Menopause is a natural stage in a woman’s life when her reproductive years come to a halt. What is supposed to be “natural” can feel anything but for a lot of women who suffer from a number of distressing symptoms as their estrogen levels gradually decline. Hot flashes, night sweats, insomnia, depression, irritability and vaginal dryness are the most common perimenopausal symptoms which can dramatically impact a woman’s quality of life lasting for an average of 2-5 years but can continue for up to 10 years. On the other hand, some women seem to breeze through this transition effortlessly with only the sudden stop of their periods. So why is that? I will address this question in a moment.
As a Registered Traditional Chinese Medicine (TCM) Practitioner, I primarily use Chinese Herbal medicine, diet therapy and acupuncture protocols that have been effectively treating perimenopausal symptoms and other hormonal imbalances for thousands of years. In practice, I have seen that each woman’s experience with menopause is unique, and as such, it is important to get a detailed understanding of each patient’s health history to gain a holistic understanding of their underlying root cause to provide the appropriate treatment protocol that is tailored to the individual. That’s right! In TCM, because our approach is individualized, even though the main complaint is the same, the treatment protocols can vary for each patient.
So how does this ancient medicine work and what does science have to say about its efficacy?
Let’s take a look at how Chinese herbs and acupuncture can help alleviate symptoms associated with perimenopause and menopause from the perspectives of both TCM and Western Science.
Traditional Chinese Medicine views our body as an ecosystem in itself and the goal of treatment is to restore balance and harmony by identifying the pattern of condition and its underlying root cause. These pattern differentiations are based on the balance of four vital substances of the body which are Qi (energy or life force), Yin, Yang and blood. They flow throughout our system by what is called meridians or energy channels and they also function within the different organ systems (lungs, heart, spleen, liver and kidneys) that have the same functions as we understand them in Western medicine but are also viewed as a complex network of energetic systems in TCM.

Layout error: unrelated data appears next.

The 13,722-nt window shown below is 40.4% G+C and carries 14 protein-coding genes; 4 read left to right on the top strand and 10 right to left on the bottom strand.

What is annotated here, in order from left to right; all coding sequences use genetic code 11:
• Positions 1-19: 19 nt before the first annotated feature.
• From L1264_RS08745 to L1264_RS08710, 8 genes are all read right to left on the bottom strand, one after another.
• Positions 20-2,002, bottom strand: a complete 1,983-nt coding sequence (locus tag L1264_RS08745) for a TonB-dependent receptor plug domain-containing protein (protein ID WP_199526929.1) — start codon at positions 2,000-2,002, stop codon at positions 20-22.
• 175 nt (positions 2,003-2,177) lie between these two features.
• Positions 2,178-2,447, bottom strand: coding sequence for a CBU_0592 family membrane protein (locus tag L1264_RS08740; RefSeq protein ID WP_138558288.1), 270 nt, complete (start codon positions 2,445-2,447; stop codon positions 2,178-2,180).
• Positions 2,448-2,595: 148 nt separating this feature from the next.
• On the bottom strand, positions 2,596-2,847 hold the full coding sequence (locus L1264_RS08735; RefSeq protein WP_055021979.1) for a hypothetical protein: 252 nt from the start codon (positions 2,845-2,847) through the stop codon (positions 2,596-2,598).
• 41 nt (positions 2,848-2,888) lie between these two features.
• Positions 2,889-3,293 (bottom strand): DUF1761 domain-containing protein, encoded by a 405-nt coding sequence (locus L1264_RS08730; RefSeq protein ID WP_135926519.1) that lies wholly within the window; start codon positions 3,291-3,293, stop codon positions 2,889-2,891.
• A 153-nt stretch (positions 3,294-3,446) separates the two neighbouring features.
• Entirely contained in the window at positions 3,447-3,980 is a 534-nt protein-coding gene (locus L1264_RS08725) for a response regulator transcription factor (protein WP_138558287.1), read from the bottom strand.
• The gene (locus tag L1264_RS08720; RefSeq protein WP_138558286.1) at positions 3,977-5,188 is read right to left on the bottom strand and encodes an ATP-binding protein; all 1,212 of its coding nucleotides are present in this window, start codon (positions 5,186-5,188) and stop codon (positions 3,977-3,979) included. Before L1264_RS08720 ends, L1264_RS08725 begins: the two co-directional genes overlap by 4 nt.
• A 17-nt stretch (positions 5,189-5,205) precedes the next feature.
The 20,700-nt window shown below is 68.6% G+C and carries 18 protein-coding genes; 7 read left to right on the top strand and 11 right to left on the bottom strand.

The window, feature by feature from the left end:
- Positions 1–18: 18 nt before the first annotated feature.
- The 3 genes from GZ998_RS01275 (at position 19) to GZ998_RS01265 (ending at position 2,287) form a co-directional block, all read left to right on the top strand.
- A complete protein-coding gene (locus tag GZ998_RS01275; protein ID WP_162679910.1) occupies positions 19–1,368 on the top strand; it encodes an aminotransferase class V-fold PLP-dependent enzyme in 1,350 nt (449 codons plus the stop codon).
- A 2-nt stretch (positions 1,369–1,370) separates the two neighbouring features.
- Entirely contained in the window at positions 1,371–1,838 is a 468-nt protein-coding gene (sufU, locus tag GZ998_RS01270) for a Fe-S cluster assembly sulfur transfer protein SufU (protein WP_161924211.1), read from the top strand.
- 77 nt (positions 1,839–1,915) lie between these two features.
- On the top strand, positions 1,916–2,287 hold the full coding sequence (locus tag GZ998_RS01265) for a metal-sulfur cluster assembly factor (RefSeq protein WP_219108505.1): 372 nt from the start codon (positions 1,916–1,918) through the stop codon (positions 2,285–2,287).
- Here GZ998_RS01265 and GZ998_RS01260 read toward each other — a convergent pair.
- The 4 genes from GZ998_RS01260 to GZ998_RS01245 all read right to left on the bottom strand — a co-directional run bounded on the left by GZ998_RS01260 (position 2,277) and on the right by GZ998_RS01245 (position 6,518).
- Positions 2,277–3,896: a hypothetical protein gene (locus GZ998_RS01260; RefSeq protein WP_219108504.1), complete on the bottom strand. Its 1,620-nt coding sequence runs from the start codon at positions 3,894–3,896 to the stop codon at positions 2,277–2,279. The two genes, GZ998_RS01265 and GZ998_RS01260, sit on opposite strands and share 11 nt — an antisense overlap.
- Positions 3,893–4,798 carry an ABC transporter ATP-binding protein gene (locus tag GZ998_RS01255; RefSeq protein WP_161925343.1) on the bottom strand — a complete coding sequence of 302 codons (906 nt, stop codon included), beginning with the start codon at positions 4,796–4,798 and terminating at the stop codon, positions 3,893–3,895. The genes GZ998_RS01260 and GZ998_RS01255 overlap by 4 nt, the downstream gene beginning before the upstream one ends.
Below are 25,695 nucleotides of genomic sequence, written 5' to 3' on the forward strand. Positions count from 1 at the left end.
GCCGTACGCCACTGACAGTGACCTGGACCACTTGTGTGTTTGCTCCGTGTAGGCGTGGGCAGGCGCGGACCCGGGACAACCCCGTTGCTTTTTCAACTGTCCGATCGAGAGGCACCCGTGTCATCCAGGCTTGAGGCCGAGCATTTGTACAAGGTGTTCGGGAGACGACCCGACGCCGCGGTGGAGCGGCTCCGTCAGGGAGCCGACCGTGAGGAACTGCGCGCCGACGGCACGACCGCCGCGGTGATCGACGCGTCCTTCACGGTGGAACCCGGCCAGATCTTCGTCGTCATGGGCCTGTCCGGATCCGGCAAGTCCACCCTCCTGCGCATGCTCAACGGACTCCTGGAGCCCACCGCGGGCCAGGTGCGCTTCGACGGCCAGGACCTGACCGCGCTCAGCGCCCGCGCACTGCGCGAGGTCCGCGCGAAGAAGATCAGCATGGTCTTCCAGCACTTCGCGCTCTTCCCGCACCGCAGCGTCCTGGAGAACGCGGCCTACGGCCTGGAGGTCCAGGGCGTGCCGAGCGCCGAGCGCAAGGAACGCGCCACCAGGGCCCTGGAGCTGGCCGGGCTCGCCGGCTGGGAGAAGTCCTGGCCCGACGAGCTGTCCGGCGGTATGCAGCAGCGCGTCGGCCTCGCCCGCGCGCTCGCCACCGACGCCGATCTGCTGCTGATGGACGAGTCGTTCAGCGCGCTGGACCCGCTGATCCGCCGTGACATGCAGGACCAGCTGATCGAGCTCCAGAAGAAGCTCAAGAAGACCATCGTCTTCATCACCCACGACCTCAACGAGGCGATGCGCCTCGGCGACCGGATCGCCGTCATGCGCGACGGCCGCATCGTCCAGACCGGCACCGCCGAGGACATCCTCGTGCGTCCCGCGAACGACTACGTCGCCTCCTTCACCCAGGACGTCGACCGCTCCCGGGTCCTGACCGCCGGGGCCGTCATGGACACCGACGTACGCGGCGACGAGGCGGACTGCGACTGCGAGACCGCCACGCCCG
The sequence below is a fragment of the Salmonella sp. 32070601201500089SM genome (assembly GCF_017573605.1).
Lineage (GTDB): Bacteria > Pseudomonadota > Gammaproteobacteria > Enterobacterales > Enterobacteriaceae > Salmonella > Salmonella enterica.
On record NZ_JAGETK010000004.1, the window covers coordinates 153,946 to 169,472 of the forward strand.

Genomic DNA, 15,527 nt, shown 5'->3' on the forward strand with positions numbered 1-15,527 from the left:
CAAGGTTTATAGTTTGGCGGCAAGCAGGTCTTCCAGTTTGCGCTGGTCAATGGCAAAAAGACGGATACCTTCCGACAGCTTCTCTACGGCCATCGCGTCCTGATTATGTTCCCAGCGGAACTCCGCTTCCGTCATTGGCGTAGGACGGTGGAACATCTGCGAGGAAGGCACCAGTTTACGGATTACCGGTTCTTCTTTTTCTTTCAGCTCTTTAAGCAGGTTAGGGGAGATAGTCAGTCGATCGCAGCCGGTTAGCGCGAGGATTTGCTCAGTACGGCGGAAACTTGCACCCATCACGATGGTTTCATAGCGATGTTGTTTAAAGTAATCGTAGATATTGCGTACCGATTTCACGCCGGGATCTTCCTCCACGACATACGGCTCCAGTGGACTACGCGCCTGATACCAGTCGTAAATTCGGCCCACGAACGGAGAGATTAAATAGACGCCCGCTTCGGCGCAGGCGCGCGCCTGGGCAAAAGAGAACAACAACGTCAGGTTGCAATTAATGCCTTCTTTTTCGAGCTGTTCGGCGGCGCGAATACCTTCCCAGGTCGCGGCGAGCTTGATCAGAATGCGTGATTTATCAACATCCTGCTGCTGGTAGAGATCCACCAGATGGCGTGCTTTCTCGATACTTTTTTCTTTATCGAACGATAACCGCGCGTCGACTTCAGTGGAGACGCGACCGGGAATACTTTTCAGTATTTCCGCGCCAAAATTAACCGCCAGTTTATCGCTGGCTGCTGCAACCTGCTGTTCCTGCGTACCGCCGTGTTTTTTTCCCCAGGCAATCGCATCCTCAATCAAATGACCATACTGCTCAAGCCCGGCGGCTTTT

From a TCM perspective, as a woman approaches menopause (referred to as Second Spring in classical Chinese Medical texts) there is a general decline of Kidney-Essence in its Yin or Yang aspect or combined pattern of both Kidney-Yin and Kidney-Yang deficiency. And it is thought that in an effort to conserve Kidney-Essence, menstrual flow (referred to as “Heavenly Water” in TCM) will start to slow down and eventually cease. Most women reach menopause between the ages of 42-56 and in Canadian women the median age of onset of menopause is 51. In addition to this decline, pre-existing pathologies can complicate this pattern, which brings me back to my first question.
Why do some women experience such a difficult transition into menopause and possibly an earlier onset, while others barely experience any symptoms at all?
It seems genetics may play a role in the age that a woman begins menopause and studies suggest that the severity of perimenopausal symptoms a woman experiences may depend on factors that cause inflammation and hormonal imbalance such as:
So, what can you do?
Read Part 2 of this story and find out how Traditional Chinese Medecine and Acupuncture can help smooth the transition into menopause.